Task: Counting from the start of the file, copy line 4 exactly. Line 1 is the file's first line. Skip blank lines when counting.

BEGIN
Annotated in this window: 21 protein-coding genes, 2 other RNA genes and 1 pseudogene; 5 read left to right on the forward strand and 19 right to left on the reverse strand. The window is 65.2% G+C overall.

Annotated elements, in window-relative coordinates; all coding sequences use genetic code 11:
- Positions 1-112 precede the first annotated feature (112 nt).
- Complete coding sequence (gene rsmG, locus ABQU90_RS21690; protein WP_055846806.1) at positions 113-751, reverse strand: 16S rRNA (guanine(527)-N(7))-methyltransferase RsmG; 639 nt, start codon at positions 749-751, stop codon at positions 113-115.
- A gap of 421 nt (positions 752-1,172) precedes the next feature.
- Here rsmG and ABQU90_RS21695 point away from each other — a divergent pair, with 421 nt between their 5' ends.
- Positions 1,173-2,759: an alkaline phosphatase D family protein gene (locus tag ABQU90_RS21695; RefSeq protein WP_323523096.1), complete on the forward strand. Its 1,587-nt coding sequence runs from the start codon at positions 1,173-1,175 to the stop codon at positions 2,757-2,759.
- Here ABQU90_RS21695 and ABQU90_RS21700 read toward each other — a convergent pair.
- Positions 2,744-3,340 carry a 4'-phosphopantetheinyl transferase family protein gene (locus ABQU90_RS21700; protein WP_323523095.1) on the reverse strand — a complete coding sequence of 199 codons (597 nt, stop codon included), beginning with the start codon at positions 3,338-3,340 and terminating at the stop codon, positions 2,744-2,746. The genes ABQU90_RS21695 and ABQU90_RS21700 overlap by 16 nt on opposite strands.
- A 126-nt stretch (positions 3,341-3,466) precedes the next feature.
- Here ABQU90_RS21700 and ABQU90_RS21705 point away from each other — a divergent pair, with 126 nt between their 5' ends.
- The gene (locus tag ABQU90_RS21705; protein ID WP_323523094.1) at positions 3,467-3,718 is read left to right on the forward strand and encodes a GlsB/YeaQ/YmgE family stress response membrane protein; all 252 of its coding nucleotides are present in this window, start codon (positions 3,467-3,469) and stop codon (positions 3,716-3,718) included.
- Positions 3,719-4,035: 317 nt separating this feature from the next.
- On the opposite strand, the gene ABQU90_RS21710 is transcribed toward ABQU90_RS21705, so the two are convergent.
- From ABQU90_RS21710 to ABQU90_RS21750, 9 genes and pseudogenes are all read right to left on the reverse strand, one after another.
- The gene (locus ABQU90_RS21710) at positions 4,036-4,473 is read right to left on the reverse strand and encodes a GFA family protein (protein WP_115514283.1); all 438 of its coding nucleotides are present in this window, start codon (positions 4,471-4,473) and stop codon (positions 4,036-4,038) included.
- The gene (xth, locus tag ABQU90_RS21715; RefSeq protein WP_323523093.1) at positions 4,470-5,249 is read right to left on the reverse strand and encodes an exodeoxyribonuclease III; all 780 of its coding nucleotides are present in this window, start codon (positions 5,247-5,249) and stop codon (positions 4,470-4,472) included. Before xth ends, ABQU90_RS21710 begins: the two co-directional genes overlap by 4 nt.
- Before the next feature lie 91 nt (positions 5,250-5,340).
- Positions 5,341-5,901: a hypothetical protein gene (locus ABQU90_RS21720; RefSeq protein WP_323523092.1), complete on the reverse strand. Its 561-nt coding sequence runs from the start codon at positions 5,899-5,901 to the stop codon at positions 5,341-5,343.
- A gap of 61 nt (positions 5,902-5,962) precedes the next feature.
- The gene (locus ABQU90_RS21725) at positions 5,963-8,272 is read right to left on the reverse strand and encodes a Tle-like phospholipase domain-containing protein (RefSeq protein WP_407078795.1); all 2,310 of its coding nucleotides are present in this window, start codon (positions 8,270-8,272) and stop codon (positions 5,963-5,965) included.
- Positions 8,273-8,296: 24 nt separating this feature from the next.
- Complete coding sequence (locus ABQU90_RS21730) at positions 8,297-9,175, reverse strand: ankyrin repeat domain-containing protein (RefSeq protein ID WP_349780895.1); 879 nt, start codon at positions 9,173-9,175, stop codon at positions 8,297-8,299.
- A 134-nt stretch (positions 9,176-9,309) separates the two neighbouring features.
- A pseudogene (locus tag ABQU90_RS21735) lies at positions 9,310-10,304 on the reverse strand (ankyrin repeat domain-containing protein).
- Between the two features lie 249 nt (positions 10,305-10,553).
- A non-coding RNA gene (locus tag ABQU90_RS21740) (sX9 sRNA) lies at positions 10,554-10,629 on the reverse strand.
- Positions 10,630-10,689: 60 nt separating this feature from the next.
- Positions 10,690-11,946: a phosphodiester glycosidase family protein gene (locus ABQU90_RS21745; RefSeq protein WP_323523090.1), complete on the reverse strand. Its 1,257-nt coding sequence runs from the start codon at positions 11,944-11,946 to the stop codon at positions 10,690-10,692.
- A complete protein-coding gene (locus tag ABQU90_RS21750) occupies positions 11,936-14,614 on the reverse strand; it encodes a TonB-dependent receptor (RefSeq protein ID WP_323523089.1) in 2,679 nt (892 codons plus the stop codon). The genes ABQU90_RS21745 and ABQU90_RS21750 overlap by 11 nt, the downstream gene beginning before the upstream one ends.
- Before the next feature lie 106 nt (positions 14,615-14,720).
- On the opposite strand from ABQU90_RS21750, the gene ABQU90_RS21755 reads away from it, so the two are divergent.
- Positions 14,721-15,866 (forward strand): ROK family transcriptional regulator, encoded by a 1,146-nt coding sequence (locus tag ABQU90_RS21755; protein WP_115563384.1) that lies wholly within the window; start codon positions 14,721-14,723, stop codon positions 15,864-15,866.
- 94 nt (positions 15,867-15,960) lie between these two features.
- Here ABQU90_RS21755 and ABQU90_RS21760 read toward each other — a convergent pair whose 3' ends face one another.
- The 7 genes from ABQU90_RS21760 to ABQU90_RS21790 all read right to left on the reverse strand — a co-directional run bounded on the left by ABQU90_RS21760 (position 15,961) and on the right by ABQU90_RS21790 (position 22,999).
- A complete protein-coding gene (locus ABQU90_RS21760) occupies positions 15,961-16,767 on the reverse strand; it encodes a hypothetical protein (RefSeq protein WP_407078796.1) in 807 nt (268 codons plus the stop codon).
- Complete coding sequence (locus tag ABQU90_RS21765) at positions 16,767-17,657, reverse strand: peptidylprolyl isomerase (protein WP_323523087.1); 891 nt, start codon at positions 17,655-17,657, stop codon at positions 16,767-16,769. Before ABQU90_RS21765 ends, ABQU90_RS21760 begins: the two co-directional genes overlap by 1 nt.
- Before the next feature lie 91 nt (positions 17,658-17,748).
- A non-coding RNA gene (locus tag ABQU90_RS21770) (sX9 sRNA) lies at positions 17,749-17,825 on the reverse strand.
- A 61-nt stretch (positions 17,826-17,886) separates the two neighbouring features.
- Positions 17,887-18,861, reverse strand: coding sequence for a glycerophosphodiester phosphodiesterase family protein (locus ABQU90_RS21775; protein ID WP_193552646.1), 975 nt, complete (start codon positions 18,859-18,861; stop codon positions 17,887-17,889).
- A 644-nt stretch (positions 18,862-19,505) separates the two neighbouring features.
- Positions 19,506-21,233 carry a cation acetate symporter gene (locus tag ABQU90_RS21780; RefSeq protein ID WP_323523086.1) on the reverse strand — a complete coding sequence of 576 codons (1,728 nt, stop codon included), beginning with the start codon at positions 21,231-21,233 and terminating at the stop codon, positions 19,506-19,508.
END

- Complete coding sequence (gene rsmG, locus ABQU90_RS21690; protein WP_055846806.1) at positions 113-751, reverse strand: 16S rRNA (guanine(527)-N(7))-methyltransferase RsmG; 639 nt, start codon at positions 749-751, stop codon at positions 113-115.